Build better meal prep habits and start living healthier now!
Join Registered Dietitian Nutritionist, Stacie De Lucia, as she discusses meal prepping. Find tips for getting started, how to more efficiently prepare meals for larger families, and how to store different foods.
Start eating better now with this episode!
The biggest barriers to cooking healthy meals at home are often finding the time, each family member’s food preferences, and shopping on a budget without sacrificing quality. So the key to getting started is to think about your family’s relationship with food and starting from where you are.
For a single couple, you may simply need to block out two hours for meal prep each week while planning to incorporate a protein, vegetable, and carbohydrate into each meal. You can do sheet meals, use casserole dishes, or even invest in an air fryer or instant pot if you’re short on time. Portion out a few days ahead of time and keep everything on a tray in the fridge. That way, you have options to switch it up while having enough prepped food for three days. Breakfast is often made on the fly, so you don’t usually need much prep time for that, but you can look up easy recipes. It’s about planning ahead of time while keeping things flexible.
For larger families, keeping preferences in mind and planning for variety is always helpful. That will take away the risk of making multiple meals to please everyone and prevents you and your family from getting bored with the same food for days.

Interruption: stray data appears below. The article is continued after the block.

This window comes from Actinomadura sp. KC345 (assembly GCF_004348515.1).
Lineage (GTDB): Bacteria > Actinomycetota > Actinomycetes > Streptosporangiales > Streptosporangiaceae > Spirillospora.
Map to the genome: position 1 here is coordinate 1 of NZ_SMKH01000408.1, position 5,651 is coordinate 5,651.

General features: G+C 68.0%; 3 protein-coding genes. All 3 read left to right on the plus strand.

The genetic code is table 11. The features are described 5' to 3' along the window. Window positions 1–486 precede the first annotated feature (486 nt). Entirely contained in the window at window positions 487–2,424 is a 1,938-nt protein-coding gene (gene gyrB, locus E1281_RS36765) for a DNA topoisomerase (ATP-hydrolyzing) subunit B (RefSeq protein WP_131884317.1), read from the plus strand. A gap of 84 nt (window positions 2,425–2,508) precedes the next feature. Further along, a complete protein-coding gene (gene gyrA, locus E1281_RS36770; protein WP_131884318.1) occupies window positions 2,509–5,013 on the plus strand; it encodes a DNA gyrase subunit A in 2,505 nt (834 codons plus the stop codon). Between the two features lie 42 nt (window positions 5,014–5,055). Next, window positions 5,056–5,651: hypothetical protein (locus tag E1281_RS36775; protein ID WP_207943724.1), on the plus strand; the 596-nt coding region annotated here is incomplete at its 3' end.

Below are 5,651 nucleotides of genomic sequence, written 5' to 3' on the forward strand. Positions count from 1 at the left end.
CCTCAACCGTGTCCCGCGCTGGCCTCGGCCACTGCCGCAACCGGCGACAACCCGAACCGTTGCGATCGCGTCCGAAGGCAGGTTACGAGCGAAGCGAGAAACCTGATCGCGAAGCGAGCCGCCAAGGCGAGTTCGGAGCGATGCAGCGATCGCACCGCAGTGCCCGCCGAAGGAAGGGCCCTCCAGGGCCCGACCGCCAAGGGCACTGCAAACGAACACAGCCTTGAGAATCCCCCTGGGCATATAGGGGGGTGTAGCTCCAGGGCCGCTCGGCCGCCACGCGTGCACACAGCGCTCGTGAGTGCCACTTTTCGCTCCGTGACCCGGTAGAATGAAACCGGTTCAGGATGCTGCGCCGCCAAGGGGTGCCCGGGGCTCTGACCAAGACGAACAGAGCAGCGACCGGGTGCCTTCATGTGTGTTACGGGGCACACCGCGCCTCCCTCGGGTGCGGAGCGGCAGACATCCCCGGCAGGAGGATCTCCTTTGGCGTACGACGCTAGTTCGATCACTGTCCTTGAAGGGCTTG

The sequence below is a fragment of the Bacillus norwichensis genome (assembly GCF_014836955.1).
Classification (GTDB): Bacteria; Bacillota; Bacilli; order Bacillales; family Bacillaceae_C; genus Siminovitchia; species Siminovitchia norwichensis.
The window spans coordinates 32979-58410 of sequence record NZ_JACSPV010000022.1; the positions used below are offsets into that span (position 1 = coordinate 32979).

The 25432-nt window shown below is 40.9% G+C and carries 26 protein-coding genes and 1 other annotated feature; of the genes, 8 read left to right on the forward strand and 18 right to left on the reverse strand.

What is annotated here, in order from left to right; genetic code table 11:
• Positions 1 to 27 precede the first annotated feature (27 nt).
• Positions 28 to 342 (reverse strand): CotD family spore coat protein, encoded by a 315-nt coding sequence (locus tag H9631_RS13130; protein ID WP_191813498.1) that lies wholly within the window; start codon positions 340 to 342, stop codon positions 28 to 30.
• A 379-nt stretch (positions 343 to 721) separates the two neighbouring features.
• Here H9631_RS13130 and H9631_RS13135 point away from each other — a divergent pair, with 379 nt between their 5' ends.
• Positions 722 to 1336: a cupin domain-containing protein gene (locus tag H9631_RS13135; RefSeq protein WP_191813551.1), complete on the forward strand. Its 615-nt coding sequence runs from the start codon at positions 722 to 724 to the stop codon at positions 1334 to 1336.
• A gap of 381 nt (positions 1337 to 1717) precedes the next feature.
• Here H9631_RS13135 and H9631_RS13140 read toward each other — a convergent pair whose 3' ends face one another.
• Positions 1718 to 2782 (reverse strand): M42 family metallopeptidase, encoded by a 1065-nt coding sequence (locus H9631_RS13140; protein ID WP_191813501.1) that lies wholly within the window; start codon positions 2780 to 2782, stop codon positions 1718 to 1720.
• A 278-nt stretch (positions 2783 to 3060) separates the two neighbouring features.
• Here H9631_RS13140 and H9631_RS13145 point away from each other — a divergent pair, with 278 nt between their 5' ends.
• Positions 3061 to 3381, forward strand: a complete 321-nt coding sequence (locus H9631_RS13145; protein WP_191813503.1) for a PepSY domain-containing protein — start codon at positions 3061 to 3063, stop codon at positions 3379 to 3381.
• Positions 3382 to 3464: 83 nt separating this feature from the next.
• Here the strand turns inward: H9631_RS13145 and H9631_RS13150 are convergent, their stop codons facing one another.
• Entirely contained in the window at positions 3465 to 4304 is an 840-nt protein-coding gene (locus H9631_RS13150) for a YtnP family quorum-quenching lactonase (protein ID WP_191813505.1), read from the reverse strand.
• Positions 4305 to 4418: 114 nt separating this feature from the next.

Stacie also recommends planning three days in advance because you don’t want things sitting on the fridge for a long time, especially if someone in the house is sensitive to mold or yeast. Batch cooking in an instant pot can help make a lot of food quickly, and don’t be afraid to throw something in the air fryer on days when you have limited time. It takes trial and error to figure out a balance, so if something goes to waste, compose it or give it to someone else.
Be mindful of the containers you use for storage. You don’t want any plastics to leech into your food, so use glass containers with lids with a good seal. Make sure you’re cooling things properly and not putting boiling hot food directly in the fridge. You never want to refreeze uncooked thawed meat, so if you thaw meat, cook it before freezing it again. Vegetables with high moisture content also don’t freeze well, but blanched veggies, stews, and peeled fruits do.
The rule of thumb for keeping leftovers in the fridge is three days. If you’re not going to eat it in three days, freeze it and eat it within three months. Utilize the “first in, first out” rule and move older food to the front and newer food to the back to ensure nothing gets lost.
If you don’t think you have time for meal prepping, look up food influencers who post tips and recipes on social media to give you ideas and motivation. You don’t have to start now, but it can plant the seed for when you do have time later.
There are also many different kinds of services that send you meal kits that either have some assembly, are frozen, or provide you with the ingredients you need to cook. Stacie recommends Hungry Root, Fresh and Lean, and Green Chef.
Take control of your eating habits and start living healthier now with this episode!
Stacie is a Registered Dietitian Nutritionist who studied at the University of Delaware and is currently pursuing a Masters Degree in Functional Nutrition. She has worked on organic farms in Hawaii and Italy, and is passionate about learning and teaching others sustainable agriculture and holistic healing through whole foods and lifestyle.